Does the NHS pay care home fees?

Does the NHS pay care home fees? If certain conditions are met then patients are entitled to NHS funding of their care home fees. However, not all patients are aware of this and many miss out. Patients should be assessed using a two stage process, but decisions are often wrong and can be appealed. Retrospective claims for care home fee refunds can also be made after the patient has passed away. To find out where you stand and for details of no win, no fee funding, contact our free legal helpline on 0808 139 1606 or send us an email.

We are often asked, ‘Does the NHS pay care home fees?’ Lawyer, Sophie Townsend, summarises the legal position and explains how we can help with appeals and retrospective claims.

When someone moves into a residential care home or requires home-care due to a deterioration in their condition, there is often no mention of NHS Continuing Healthcare funding, despite the fact that the NHS has an obligation to assess whether a patient is eligible for it. In this article we look at what the assessment process involves and the appeal process for challenging incorrect decisions. We also look at retrospective claims for care home fee refunds made after an eligible patient has passed away.

The right to a care home fee funding assessment

If your loved one is not offered an assessment for NHS Continuing Healthcare funding, you can request one by contacting your local Clinical Commissioning Group.

How patients are assessed for NHS funding

The National Framework for NHS Continuing Healthcare funding sets out the obligations of the Clinical Commissioning Groups who are responsible for the assessments of NHS Continuing Healthcare Funding within their local community.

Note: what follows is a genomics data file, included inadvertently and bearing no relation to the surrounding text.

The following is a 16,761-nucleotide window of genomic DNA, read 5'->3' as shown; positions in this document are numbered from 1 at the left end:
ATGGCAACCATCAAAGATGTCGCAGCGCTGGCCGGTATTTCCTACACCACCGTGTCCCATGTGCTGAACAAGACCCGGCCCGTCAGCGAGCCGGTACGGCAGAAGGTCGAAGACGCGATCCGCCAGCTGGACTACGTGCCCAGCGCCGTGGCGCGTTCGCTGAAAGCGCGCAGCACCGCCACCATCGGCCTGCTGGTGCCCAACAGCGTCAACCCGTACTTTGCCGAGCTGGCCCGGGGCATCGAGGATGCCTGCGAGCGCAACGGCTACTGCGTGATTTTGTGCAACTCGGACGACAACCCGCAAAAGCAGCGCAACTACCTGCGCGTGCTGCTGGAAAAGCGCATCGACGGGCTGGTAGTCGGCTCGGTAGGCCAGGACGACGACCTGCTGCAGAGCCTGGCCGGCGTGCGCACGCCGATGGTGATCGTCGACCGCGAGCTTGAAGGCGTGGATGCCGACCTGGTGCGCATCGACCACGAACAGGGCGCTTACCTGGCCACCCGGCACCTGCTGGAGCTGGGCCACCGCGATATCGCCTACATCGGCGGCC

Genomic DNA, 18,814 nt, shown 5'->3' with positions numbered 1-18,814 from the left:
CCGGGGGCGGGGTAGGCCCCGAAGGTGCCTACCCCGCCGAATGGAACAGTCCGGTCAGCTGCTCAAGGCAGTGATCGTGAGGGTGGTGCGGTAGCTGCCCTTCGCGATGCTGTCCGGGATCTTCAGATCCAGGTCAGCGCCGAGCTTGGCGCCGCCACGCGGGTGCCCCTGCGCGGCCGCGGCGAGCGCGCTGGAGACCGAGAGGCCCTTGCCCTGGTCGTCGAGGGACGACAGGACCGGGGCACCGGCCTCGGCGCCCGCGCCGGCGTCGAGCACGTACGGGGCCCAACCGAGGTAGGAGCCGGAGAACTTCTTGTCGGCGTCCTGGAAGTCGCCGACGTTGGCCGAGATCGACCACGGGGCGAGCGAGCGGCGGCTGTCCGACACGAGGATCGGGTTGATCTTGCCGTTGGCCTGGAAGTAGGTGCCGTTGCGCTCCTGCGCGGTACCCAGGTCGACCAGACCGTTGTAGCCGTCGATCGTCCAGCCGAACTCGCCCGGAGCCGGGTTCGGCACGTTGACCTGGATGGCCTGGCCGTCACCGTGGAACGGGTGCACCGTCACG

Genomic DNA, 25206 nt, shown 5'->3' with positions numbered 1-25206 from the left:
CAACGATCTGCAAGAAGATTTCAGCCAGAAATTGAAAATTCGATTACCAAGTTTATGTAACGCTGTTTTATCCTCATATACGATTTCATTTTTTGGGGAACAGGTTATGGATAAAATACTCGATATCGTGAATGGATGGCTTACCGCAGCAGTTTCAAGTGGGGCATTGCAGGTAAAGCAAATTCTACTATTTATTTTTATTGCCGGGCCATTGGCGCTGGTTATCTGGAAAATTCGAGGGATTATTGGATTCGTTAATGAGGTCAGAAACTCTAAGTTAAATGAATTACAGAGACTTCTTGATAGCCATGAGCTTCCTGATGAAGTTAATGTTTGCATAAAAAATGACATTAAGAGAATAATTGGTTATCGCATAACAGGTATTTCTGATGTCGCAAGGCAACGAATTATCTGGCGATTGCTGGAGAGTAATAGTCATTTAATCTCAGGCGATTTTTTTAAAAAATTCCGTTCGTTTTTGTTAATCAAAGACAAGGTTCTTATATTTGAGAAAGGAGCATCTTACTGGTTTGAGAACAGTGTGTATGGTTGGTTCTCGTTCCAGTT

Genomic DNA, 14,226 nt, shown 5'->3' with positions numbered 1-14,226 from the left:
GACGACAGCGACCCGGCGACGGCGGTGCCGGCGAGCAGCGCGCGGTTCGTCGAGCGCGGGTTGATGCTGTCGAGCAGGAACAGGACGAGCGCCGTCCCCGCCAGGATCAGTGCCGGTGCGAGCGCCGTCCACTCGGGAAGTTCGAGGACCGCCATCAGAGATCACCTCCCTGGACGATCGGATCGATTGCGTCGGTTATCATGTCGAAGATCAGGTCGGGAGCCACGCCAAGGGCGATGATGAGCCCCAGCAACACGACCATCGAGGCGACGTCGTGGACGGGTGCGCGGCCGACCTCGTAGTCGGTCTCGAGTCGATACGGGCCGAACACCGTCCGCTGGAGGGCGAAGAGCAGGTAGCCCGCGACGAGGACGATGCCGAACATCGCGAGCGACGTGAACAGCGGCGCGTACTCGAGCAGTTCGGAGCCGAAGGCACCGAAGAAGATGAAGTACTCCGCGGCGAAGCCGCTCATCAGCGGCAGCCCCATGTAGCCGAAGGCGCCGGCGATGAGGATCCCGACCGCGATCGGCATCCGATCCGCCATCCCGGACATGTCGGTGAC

Under the National Framework for NHS  Continuing Healthcare funding, there are two types of funding that may be available:

  1. NHS Continuing Healthcare funding: This is available to individuals who present with a “primary health need”. This is a need that goes beyond the scope of what social care can provide. This type of funding is not means tested.
  2. NHS Nursing Funded Care: This is available to individuals who have a need for nursing care which would be most appropriately managed in a care home with nursing.

An assessment for NHS Continuing Healthcare funding is carried out in two stages.

First stage assessment

The first assessment is called the NHS Continuing Healthcare Checklist and this may be done in a variety of settings, by a variety of health and social care practitioners. However, the Clinical Commissioning Group prefers individuals to be assessed once they have returned to a home environment, whether this be a residential care home or their own home.

The NHS Continuing Healthcare checklist breaks down the eleven care domains, so that these needs may be looked at individually. The care domains consist of: –

  1. Breathing
  2. Nutrition
  3. Continence
  4. Skin integrity
  5. Mobility
  6. Communication
  7. Psychological and emotional
  8. Cognition
  9. Behaviour
  10. Drug therapies medication symptom control
  11. Altered states of consciousness

Each care domain is split into three levels: A, representing a high level of need, B, representing a medium level of need, and C, representing a low level of need.

If your loved one scores the following, they will be entitled to proceed to stage two of the assessment – the NHS Continuing Healthcare Funding Decision Support Tool.

  • two or more domains in the A column; or
  • five or more domains selected in column B or one selected in A and four selected in B; or
  • scoring an A in the domains of breathing, behaviour, or drug therapies medication symptom control, combined with a selection of level of needs within the other care domains

Second stage assessment

The second stage of the assessment is completed using the NHS Continuing Healthcare Funding NHS Decision Support Tool (“DST”). This must be completed by a multidisciplinary team who look at how the patient’s needs are managed and the provisions in place to prevent further deterioration. A review of their records surrounding the period which the DST is undertaken should be considered in order that the multidisciplinary team can consider the appropriate level of need in each care domain.